Use in World War I 
The gun was fired from the forest of Coucy and the first shell landed at 7:18 a.m. on 21 March 1918 on the Quai de la Seine, the explosion being heard across the city. Shells continued to land at 15 minute intervals, with 21 counted on the first day. The initial assumption was these were bombs dropped from aircraft too high to be seen. But within a few hours, sufficient casing fragments had been collected to show that the explosions were the result of shells, not bombs. By the end of the day, military authorities were aware the shells were being fired from behind German lines by a new long-range gun, although there was initially wild press speculation on the origin of the shells. This included the theory they were being fired by German agents close by Paris, or even within the city itself, so abandoned quarries close to the city were searched for a hidden gun. Within days, the gun had been found by the French air reconnaissance aviator Didier Daurat.
The Paris gun emplacement was dug out of the north side of the wooded hill of the Chemin rural dit de la Bertha at Coucy le Chateau Auffrique (49 31 40.43N 3 18 17.57E). The gun was mounted on heavy steel rails embedded in concrete, facing Paris. During World War I, the baron and his family were allowed to stay in the chateau with the Germans. Barracks and tunnels were dug underground.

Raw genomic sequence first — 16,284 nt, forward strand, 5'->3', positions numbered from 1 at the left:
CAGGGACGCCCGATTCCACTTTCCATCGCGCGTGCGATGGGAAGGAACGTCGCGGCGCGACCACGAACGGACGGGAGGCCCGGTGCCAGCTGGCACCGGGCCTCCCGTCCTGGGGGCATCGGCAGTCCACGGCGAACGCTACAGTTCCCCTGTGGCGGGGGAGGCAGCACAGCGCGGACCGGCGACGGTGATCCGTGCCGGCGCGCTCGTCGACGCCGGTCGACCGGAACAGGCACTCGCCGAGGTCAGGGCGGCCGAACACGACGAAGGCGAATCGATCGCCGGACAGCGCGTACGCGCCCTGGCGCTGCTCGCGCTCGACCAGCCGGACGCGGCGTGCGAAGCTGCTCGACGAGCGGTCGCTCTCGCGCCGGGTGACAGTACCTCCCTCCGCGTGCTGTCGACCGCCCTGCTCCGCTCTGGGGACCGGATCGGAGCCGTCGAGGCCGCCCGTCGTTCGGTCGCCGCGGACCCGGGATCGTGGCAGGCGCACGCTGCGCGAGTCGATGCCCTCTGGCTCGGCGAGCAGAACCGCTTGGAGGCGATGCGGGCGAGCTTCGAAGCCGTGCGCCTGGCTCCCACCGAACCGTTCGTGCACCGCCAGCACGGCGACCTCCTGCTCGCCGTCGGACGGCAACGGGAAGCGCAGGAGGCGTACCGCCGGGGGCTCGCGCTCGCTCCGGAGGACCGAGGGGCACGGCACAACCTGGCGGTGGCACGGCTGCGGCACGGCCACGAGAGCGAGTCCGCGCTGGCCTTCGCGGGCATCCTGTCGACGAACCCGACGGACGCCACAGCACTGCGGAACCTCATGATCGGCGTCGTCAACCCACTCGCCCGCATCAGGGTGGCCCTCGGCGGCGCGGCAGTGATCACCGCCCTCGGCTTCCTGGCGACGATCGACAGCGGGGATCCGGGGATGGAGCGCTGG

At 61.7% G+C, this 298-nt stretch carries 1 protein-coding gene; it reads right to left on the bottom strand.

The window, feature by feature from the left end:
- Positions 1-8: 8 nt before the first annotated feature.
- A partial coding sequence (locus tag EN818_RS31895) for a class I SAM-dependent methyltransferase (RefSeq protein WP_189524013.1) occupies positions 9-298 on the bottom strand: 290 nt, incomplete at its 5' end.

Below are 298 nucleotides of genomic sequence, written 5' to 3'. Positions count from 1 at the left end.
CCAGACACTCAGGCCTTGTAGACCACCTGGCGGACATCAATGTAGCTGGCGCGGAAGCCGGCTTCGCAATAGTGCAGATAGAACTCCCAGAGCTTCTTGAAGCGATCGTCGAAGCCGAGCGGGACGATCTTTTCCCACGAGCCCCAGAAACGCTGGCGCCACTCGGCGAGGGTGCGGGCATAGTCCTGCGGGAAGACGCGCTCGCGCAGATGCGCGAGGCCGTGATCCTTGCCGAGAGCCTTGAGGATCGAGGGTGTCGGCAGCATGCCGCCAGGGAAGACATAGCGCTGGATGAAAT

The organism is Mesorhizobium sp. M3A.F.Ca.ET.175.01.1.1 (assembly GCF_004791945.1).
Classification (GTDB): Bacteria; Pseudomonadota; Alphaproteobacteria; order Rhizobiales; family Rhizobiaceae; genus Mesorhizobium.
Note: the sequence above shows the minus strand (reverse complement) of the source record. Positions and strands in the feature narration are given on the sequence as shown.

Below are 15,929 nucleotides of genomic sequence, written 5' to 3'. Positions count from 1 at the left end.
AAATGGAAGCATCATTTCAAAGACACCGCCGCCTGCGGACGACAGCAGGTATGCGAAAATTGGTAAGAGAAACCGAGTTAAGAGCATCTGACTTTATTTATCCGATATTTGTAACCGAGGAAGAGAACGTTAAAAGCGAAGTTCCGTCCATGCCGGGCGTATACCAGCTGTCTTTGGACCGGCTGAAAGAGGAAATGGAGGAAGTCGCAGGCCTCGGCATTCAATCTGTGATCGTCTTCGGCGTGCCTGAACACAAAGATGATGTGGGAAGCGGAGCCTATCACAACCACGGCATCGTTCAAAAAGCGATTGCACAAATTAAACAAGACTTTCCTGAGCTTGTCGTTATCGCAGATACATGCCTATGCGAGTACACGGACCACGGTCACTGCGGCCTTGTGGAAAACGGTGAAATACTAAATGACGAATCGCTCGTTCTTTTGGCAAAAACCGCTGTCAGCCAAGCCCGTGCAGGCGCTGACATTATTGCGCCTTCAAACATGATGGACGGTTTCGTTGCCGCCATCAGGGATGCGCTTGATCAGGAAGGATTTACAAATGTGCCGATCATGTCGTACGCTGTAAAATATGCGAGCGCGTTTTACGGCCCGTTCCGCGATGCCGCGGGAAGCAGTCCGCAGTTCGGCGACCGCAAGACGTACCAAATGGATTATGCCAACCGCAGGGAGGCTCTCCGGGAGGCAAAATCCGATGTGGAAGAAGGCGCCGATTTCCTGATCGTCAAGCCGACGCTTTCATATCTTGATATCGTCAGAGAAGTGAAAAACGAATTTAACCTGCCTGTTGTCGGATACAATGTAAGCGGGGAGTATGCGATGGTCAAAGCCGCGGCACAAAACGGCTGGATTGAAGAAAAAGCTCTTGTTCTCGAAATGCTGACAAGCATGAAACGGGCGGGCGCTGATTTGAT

The Paris gun was used to shell Paris at a range of 120 km (75 mi). The distance was so far that the Coriolis effect — the rotation of the Earth — was substantial enough to affect trajectory calculations. The gun was fired at an azimuth of 232 degrees (west-southwest) from Crépy-en-Laon, which was at a latitude of 49.5 degrees North.
In total, about 320 to 367 shells were fired, at a maximum rate of around 20 per day. The shells killed 250 people and wounded 620, and caused considerable damage to property. The worst incident was on 29 March 1918, when a single shell hit the roof of the St-Gervais-et-St-Protais Church, collapsing the entire roof on to the congregation then hearing the Good Friday service. A total of 88 people were killed and 68 were wounded. That inspired Romain Rolland to write his novel Pierre et Luce.